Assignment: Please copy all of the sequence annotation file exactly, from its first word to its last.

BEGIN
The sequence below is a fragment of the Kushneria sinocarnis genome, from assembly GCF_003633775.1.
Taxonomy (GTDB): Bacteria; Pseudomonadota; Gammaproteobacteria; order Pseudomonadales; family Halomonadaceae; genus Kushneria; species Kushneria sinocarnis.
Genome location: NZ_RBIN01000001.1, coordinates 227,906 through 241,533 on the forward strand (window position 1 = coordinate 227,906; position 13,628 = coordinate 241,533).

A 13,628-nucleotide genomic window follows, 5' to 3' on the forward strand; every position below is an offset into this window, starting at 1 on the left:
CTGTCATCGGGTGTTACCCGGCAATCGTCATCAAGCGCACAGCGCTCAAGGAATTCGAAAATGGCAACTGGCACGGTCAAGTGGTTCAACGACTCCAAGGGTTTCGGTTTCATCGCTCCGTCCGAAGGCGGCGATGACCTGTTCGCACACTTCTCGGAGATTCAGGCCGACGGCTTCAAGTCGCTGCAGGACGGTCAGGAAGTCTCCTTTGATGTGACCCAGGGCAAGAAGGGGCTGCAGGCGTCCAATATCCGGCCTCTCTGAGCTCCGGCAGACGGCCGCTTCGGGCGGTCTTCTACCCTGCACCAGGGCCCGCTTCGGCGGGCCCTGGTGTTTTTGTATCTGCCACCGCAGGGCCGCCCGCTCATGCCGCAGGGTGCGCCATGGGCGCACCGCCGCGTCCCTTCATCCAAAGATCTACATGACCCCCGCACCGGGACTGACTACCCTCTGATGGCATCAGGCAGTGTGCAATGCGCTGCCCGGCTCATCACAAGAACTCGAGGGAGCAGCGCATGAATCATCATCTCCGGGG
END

The sequence below is a fragment of the Kushneria sinocarnis genome, from assembly GCF_003633775.1.
Taxonomy (GTDB): Bacteria; Pseudomonadota; Gammaproteobacteria; order Pseudomonadales; family Halomonadaceae; genus Kushneria; species Kushneria sinocarnis.
Genome location: NZ_RBIN01000001.1, coordinates 227,906 through 241,533 on the forward strand (window position 1 = coordinate 227,906; position 13,628 = coordinate 241,533).

A 13,628-nucleotide genomic window follows, 5' to 3' on the forward strand; every position below is an offset into this window, starting at 1 on the left:
CTGTCATCGGGTGTTACCCGGCAATCGTCATCAAGCGCACAGCGCTCAAGGAATTCGAAAATGGCAACTGGCACGGTCAAGTGGTTCAACGACTCCAAGGGTTTCGGTTTCATCGCTCCGTCCGAAGGCGGCGATGACCTGTTCGCACACTTCTCGGAGATTCAGGCCGACGGCTTCAAGTCGCTGCAGGACGGTCAGGAAGTCTCCTTTGATGTGACCCAGGGCAAGAAGGGGCTGCAGGCGTCCAATATCCGGCCTCTCTGAGCTCCGGCAGACGGCCGCTTCGGGCGGTCTTCTACCCTGCACCAGGGCCCGCTTCGGCGGGCCCTGGTGTTTTTGTATCTGCCACCGCAGGGCCGCCCGCTCATGCCGCAGGGTGCGCCATGGGCGCACCGCCGCGTCCCTTCATCCAAAGATCTACATGACCCCCGCACCGGGACTGACTACCCTCTGATGGCATCAGGCAGTGTGCAATGCGCTGCCCGGCTCATCACAAGAACTCGAGGGAGCAGCGCATGAATCATCATCTCCGGGG